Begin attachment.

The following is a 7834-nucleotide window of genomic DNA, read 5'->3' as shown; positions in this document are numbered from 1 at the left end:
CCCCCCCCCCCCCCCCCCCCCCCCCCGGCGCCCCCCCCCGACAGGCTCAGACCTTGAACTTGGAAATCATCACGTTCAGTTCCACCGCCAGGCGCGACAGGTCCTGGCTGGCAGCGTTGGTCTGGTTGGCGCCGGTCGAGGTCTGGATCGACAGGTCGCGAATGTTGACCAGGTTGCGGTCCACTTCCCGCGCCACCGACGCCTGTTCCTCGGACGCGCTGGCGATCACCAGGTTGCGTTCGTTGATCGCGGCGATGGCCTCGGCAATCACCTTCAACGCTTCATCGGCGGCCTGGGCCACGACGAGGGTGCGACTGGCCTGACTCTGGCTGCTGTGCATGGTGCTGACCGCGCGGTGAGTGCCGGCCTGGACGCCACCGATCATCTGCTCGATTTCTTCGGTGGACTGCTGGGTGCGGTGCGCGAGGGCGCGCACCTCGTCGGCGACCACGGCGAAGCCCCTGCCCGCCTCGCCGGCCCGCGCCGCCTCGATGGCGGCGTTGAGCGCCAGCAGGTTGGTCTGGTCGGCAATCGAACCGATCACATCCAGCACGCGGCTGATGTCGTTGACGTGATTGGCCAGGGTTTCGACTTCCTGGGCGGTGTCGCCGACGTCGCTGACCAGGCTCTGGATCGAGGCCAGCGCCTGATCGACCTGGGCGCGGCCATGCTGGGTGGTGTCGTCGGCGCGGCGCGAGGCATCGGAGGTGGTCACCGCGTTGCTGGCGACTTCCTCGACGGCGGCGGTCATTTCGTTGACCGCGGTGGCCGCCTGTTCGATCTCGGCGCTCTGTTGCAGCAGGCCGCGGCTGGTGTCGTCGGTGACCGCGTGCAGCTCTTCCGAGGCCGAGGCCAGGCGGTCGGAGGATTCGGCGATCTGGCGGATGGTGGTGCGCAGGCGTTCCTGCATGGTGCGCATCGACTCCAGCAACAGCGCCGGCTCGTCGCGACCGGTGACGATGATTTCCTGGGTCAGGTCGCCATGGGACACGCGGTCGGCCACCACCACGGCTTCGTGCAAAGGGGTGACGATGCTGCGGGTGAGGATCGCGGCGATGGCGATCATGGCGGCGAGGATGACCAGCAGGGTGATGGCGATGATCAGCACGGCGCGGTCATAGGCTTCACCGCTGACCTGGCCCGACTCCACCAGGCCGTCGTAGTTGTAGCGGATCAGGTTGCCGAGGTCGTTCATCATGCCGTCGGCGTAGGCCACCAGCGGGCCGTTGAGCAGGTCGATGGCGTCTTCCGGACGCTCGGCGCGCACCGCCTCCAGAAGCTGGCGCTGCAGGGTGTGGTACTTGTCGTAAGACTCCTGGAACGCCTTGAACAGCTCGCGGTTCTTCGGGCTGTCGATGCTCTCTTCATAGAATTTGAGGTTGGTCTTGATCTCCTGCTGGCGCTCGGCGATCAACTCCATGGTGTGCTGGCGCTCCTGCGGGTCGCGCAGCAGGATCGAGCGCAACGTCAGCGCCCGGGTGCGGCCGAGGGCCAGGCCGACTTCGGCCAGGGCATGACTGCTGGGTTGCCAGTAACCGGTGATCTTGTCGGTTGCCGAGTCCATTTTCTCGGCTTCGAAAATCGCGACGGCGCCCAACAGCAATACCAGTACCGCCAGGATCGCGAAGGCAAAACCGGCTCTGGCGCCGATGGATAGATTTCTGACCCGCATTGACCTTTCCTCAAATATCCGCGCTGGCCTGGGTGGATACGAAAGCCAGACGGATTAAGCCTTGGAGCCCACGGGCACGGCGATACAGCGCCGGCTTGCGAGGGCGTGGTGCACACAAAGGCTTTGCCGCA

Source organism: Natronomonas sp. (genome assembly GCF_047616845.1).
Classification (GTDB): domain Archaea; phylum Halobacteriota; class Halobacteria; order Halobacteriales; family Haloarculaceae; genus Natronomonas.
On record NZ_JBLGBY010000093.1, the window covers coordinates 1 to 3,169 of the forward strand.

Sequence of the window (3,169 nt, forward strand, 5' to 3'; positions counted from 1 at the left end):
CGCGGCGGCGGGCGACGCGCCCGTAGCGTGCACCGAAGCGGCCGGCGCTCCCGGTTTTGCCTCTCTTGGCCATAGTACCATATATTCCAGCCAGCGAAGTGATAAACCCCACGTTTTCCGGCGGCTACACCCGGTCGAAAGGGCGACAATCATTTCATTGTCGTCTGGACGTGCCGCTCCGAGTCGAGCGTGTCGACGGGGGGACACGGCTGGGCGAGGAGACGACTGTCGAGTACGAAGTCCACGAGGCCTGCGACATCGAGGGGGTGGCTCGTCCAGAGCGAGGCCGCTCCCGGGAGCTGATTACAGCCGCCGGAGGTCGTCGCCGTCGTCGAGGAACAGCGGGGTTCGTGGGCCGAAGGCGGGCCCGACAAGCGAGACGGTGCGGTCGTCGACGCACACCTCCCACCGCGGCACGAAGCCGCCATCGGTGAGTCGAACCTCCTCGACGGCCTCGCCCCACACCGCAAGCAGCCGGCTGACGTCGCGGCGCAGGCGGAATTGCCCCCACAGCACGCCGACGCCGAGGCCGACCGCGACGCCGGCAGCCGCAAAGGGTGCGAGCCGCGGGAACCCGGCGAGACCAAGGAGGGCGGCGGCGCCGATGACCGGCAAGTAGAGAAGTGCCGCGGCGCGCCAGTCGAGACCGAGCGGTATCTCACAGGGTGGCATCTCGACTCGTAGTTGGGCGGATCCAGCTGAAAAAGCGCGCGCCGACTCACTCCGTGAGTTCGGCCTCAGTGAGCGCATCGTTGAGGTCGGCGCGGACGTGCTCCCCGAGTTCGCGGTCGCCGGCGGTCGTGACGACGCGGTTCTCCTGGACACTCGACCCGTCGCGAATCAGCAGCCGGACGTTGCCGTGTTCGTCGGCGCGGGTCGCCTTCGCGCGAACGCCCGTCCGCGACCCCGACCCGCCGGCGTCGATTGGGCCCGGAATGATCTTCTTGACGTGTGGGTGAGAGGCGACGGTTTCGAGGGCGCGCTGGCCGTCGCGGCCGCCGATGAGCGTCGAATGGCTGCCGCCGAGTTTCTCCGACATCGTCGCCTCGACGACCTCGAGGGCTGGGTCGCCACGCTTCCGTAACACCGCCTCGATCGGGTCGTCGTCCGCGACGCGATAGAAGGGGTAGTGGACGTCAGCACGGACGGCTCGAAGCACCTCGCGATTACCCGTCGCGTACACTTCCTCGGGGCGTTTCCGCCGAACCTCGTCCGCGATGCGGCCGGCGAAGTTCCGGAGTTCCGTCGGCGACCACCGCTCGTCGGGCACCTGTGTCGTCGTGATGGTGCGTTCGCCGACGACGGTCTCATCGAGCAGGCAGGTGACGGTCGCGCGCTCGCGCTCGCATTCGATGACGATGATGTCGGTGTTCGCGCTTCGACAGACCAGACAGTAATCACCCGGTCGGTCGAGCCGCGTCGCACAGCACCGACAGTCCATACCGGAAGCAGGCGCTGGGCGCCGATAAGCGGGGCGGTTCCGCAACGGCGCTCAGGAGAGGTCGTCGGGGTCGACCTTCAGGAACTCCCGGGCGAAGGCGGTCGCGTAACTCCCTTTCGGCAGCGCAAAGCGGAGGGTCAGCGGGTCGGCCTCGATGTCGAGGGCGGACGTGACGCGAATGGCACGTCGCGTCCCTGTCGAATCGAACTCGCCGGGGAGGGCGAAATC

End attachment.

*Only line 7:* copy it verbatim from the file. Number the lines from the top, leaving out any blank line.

CGCGGCGGCGGGCGACGCGCCCGTAGCGTGCACCGAAGCGGCCGGCGCTCCCGGTTTTGCCTCTCTTGGCCATAGTACCATATATTCCAGCCAGCGAAGTGATAAACCCCACGTTTTCCGGCGGCTACACCCGGTCGAAAGGGCGACAATCATTTCATTGTCGTCTGGACGTGCCGCTCCGAGTCGAGCGTGTCGACGGGGGGACACGGCTGGGCGAGGAGACGACTGTCGAGTACGAAGTCCACGAGGCCTGCGACATCGAGGGGGTGGCTCGTCCAGAGCGAGGCCGCTCCCGGGAGCTGATTACAGCCGCCGGAGGTCGTCGCCGTCGTCGAGGAACAGCGGGGTTCGTGGGCCGAAGGCGGGCCCGACAAGCGAGACGGTGCGGTCGTCGACGCACACCTCCCACCGCGGCACGAAGCCGCCATCGGTGAGTCGAACCTCCTCGACGGCCTCGCCCCACACCGCAAGCAGCCGGCTGACGTCGCGGCGCAGGCGGAATTGCCCCCACAGCACGCCGACGCCGAGGCCGACCGCGACGCCGGCAGCCGCAAAGGGTGCGAGCCGCGGGAACCCGGCGAGACCAAGGAGGGCGGCGGCGCCGATGACCGGCAAGTAGAGAAGTGCCGCGGCGCGCCAGTCGAGACCGAGCGGTATCTCACAGGGTGGCATCTCGACTCGTAGTTGGGCGGATCCAGCTGAAAAAGCGCGCGCCGACTCACTCCGTGAGTTCGGCCTCAGTGAGCGCATCGTTGAGGTCGGCGCGGACGTGCTCCCCGAGTTCGCGGTCGCCGGCGGTCGTGACGACGCGGTTCTCCTGGACACTCGACCCGTCGCGAATCAGCAGCCGGACGTTGCCGTGTTCGTCGGCGCGGGTCGCCTTCGCGCGAACGCCCGTCCGCGACCCCGACCCGCCGGCGTCGATTGGGCCCGGAATGATCTTCTTGACGTGTGGGTGAGAGGCGACGGTTTCGAGGGCGCGCTGGCCGTCGCGGCCGCCGATGAGCGTCGAATGGCTGCCGCCGAGTTTCTCCGACATCGTCGCCTCGACGACCTCGAGGGCTGGGTCGCCACGCTTCCGTAACACCGCCTCGATCGGGTCGTCGTCCGCGACGCGATAGAAGGGGTAGTGGACGTCAGCACGGACGGCTCGAAGCACCTCGCGATTACCCGTCGCGTACACTTCCTCGGGGCGTTTCCGCCGAACCTCGTCCGCGATGCGGCCGGCGAAGTTCCGGAGTTCCGTCGGCGACCACCGCTCGTCGGGCACCTGTGTCGTCGTGATGGTGCGTTCGCCGACGACGGTCTCATCGAGCAGGCAGGTGACGGTCGCGCGCTCGCGCTCGCATTCGATGACGATGATGTCGGTGTTCGCGCTTCGACAGACCAGACAGTAATCACCCGGTCGGTCGAGCCGCGTCGCACAGCACCGACAGTCCATACCGGAAGCAGGCGCTGGGCGCCGATAAGCGGGGCGGTTCCGCAACGGCGCTCAGGAGAGGTCGTCGGGGTCGACCTTCAGGAACTCCCGGGCGAAGGCGGTCGCGTAACTCCCTTTCGGCAGCGCAAAGCGGAGGGTCAGCGGGTCGGCCTCGATGTCGAGGGCGGACGTGACGCGAATGGCACGTCGCGTCCCTGTCGAATCGAACTCGCCGGGGAGGGCGAAATC